Islamic State ‘recruit’ from suburban Chicago jailed but could be out in less than a year
The 21-year-old Muslim wanted to go to Syria to join the militant group after being ‘brainwashed’ by online propaganda, his lawyer says
A would-be Islamic State recruit who worked in a Chicago-area hardware shop was sentenced on Friday to more than three years in prison for seeking to join the militant group, federal prosecutors said.
In exchange for a more lenient sentence than he might otherwise have faced if tried and convicted, Mohammed Hamzah Khan, 21, pleaded guilty last year to a charge of attempting to provide material support, namely himself, to a terrorist organisation.
Kahn could have faced up to 15 years in prison. Prosecutors had asked for a five-year sentence, saying his cooperation in identifying two IS recruiters justified leniency. With time served since his arrest at a Chicago airport in 2014, Mohammed Hamzah Khan will be released late next year, after which his attorneys say he intends to enrol in college.
Khan’s lawyer said at the time of the plea that his client had been brainwashed by online propaganda.
In addition to his federal prison term, Khan will serve 20 years of supervised release once freed from custody, US District Judge John Tharp Jnr ruled during the sentencing in a Chicago courtroom.
Khan must also undergo mental health treatment, attend violent-extremism counselling and comply with a computer-monitoring programme, the Justice Department said.
Khan was 19 when arrested in October 2014 at Chicago’s O’Hare International Airport as he was about to board a flight to the Middle East with his siblings, then 17 and 16 years old, according to the Justice Department. Prosecutors say Khan helped indoctrinate his brother and sister, who were not charged with anything. Tharp said he couldn’t reconcile Khan’s desire to join IS with portrayals by family and friends of him as caring and quick to help others. The judge’s explanation was that Khan had led a “sheltered” existence at his parents’ home in Bolingbrook and so was “vulnerable to being preyed on by terrorists.”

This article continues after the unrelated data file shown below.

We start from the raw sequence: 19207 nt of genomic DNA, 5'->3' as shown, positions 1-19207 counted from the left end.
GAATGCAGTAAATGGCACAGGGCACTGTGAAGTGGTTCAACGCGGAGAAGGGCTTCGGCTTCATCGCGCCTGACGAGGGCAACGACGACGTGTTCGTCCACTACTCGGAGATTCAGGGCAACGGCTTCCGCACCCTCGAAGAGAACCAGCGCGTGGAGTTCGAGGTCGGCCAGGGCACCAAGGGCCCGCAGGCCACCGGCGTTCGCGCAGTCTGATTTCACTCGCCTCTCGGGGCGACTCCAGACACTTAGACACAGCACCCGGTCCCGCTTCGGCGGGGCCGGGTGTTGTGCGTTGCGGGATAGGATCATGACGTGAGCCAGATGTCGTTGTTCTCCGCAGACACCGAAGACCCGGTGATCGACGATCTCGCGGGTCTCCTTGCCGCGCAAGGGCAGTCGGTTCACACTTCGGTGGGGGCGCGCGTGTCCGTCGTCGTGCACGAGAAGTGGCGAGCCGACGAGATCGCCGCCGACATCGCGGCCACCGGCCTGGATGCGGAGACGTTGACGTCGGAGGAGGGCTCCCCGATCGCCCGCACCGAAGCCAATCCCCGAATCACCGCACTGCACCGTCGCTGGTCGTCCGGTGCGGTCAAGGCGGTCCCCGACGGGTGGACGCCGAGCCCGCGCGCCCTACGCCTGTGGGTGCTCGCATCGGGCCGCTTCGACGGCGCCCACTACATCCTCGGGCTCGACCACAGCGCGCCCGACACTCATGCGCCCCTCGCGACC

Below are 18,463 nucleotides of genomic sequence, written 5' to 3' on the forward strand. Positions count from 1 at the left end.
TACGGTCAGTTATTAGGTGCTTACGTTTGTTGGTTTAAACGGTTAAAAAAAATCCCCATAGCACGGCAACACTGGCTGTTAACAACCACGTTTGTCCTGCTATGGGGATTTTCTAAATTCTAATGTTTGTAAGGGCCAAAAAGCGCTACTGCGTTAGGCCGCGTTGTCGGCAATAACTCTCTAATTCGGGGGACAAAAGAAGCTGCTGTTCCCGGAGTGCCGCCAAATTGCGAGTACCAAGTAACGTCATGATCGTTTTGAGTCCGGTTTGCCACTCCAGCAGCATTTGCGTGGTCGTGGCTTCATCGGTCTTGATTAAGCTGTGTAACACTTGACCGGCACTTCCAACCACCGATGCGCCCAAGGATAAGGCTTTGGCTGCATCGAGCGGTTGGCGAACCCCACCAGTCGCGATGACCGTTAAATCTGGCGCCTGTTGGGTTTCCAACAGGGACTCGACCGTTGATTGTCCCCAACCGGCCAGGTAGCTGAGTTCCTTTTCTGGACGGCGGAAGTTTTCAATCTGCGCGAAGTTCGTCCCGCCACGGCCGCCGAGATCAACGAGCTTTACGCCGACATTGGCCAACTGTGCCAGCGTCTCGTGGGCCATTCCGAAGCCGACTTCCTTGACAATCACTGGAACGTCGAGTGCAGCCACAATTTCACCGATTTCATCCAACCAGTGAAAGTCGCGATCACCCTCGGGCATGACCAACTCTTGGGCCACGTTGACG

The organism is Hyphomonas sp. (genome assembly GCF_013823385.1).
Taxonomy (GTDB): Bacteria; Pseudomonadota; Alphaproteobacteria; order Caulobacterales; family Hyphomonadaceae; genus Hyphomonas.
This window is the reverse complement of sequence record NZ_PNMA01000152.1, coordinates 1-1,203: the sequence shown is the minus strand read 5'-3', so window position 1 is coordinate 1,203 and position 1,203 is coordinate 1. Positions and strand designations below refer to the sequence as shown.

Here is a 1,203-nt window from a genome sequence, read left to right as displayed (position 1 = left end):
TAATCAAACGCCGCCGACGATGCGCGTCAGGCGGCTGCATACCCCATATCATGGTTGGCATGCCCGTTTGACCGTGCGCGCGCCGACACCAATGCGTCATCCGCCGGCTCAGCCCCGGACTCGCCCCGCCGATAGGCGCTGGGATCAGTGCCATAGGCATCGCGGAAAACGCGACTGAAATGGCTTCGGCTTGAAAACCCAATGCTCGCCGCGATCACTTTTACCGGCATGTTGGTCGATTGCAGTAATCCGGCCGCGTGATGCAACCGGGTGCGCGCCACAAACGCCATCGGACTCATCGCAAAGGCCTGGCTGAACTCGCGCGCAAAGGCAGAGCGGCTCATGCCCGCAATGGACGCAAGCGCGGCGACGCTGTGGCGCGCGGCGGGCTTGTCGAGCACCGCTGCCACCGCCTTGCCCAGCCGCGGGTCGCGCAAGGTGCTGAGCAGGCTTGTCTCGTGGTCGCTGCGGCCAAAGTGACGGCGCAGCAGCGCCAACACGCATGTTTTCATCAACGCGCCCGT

“The real issue here is risk. What is the risk that you pose to the public?” he said.
Defence lawyer Thomas Durkin had argued that individuals such as Khan should not be written off without a second chance for succumbing to adept IS propagandists who wooed them over the internet.
“Do we give in to the fear that we cannot trust that this kid will ever change?” Durkin said. “I think he deserves a chance.”
Tharp said he couldn’t accept that Khan’s hope was to get a non-military job in Syria, saying the Islamic State would surely press any young man into fighting.
“I don’t believe for a second ... that you would go to Syria and work as a chef,” he said.
Defence attorneys argued Khan now grasped that his ideas about IS were “unrealistic” and that he no longer glorified its trademark brutality.
Before adjourning, the judge contrasted the image of brutal executions in IS-controlled territory against Khan’s treatment in Chicago federal court.
“Instead of public beheading, you’ve been given a public ... proceeding,” Tharp said. “The enemy government has not tried to kill you. It has tried to help you.”
In a case similar to Khan’s, a man arrested while trying to board an airline flight from Los Angeles to Turkey last year was sentenced in September to 30 years in prison after a federal court jury found him guilty of conspiracy and attempting to join Islamic State.
Additional reporting by Associated Press